Or you can push a little. That’s the advantage you have. You know how to ask intelligent questions to glean the info you want and worm your way in for an interview. Just be armed with a little info about how you might be perceived and be ready with the pushback. Here are a few reasons employers shy away from hiring older people.
MYTH #1- Old people push insurance premium payments up.
This is part myth and part true. When businesses contract with insurance companies for employee benefits, obviously they negotiate for the lowest rates. Young, healthy employees are less likely to use (or abuse) these medical benefits so rates are lower when the average workforce age is lower.
However, many seniors do not require the standard benefits since they are already on Medicare and have a supplemental plan. Neos tend to look for part time employment so benefits may not even be on the table.
MYTH #2- Older people are physically decrepit and can’t keep up with younger employees
Well, true and not true. It’s part genetic combined with what you do with (or to) your body in your thirties and forties. So much depends on your physical and mental health. In 2007, 40 percent of women and 30 percent of men over 70 reported that they never exercise. (US News and World Report) But things are changing and Neos are into fitness mode. The worlds’ oldest female body builder, 75-year-old Ernestine Shepherd, entered her first competition at age 71.
MYTH # 3- Old People Are Slow and Not As Productive
False. Recent studies show older working adults are extremely productive and are rarely late or absent. Neos are more appreciative and grateful and tend to be pleasers. Many have that quality precisely because of their age. They have been exposed for decades to the old fashioned work ethic that many younger people have not.
In addition, “neo-hips” are more aware and tolerant of the need for patience and mitigation of stress as healthy contributors to physical well being. Sister Madonna Buder, now age 80, is a Roman Catholic nun from Spokane. At 77, she became the oldest woman to finish the arduous Ironman triathlon, including a 2.4-mile swim, 112-mile bike ride, and 26.2-mile run.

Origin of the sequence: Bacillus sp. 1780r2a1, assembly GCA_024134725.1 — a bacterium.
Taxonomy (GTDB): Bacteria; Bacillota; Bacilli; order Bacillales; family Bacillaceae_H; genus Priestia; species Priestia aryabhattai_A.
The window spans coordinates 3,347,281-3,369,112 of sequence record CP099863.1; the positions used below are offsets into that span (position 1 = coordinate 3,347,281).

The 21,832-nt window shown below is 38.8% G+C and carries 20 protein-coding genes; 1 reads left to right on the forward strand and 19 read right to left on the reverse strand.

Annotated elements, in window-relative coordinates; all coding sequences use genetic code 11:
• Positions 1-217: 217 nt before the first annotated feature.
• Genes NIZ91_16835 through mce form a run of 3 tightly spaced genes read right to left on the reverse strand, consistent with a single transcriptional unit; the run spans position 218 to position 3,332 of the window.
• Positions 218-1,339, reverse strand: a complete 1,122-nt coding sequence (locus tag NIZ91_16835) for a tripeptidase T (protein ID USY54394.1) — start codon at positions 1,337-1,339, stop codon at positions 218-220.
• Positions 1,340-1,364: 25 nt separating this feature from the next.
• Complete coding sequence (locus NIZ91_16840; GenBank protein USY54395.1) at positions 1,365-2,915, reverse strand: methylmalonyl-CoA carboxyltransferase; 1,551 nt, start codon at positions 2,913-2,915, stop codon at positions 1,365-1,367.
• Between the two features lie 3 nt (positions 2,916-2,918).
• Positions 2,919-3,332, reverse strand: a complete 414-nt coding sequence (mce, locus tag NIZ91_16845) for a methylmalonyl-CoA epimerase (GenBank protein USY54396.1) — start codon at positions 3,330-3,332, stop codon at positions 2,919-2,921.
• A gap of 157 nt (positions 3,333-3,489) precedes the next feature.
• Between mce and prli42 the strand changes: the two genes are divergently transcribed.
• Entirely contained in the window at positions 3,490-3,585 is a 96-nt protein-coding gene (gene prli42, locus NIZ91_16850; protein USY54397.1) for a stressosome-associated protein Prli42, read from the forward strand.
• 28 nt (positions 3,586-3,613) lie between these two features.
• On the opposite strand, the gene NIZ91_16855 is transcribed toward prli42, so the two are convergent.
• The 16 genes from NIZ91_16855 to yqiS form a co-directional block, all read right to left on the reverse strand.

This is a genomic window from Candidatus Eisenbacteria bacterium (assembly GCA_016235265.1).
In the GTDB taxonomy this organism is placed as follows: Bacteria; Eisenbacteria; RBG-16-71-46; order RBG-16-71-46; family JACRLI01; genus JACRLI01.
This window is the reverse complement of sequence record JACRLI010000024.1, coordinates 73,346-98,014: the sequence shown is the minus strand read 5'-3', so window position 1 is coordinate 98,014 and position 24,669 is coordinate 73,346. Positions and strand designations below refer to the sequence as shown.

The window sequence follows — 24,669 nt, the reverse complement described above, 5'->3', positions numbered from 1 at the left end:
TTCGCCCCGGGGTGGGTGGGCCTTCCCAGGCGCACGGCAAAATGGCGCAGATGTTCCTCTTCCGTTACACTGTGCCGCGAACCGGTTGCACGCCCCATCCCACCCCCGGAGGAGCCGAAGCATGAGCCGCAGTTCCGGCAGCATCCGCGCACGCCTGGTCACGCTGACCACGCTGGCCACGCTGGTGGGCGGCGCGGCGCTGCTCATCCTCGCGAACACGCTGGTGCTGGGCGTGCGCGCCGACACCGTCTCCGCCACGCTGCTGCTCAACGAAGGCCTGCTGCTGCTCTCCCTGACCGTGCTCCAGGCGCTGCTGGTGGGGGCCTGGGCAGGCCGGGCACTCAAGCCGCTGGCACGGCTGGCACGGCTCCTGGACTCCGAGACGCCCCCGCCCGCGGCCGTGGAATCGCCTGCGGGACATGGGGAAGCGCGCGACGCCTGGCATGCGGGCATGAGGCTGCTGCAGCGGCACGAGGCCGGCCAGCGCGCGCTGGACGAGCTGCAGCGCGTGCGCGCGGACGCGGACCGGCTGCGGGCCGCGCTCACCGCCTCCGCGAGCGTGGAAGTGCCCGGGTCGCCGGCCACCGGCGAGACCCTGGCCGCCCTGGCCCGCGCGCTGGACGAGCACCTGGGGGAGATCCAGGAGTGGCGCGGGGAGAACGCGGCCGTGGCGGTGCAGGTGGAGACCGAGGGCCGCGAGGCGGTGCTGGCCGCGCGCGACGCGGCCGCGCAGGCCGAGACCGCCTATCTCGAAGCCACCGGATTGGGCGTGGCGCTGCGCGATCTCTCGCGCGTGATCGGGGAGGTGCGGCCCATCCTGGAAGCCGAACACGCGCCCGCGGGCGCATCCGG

These women are exceptional to be sure but there are more like them and more than you think, are as physically sharp, as mental.
MYTH #4- Old people don’t understand new technology and don’t want to learn.
Getting to be on the false side. While most seniors may not have the tech skills that a 20-something Apple store employee knows by rote, Neos are starting to “give in” to the inevitable, and they have a faster learning curve than people expect.
A recent PEW study shows a distinctive link between seniors who are tech-savvy and level of income and education. “Educated seniors adopt the internet and broadband at substantially higher rates than those with lower levels of income and educational attainment” according to PEW.
Of those seniors who have an annual household income of $75,000 or more, 90% go online and 82% have broadband. Only 39 percent of seniors earning less than $30,000 annually hit the computer regularly. “Fully 87% of seniors with a college degree go online, and 76% are broadband adopters” the PEW study shows.
It’s a logical conclusion to draw that for those on a fixed income, the high cost of the computer and WiFi prevents them from being more involved. That does not mean they wouldn’t or couldn’t if given the appropriate tools and training. Boomers are a part of one of the fastest growing demographics in terms of usage of social media and other technologies.
MYTH #5- They are just unattractive. No one wants to look at a dried-up face all day.
This is hands down, the most ridiculous myth in circulation. Most 55-65 year old “boomers” today are also “age-questionable.” Take a look at the iconic Sophia Loren at 80!
It is difficult to tell the difference between a 52 year old who has taken no interest in his or her appearance, from a 68 year old who works out regularly, eats healthy foods, and sticks to a routine that defies aging. Sultry actress, Sophia Loren at age 80 is age-defiant.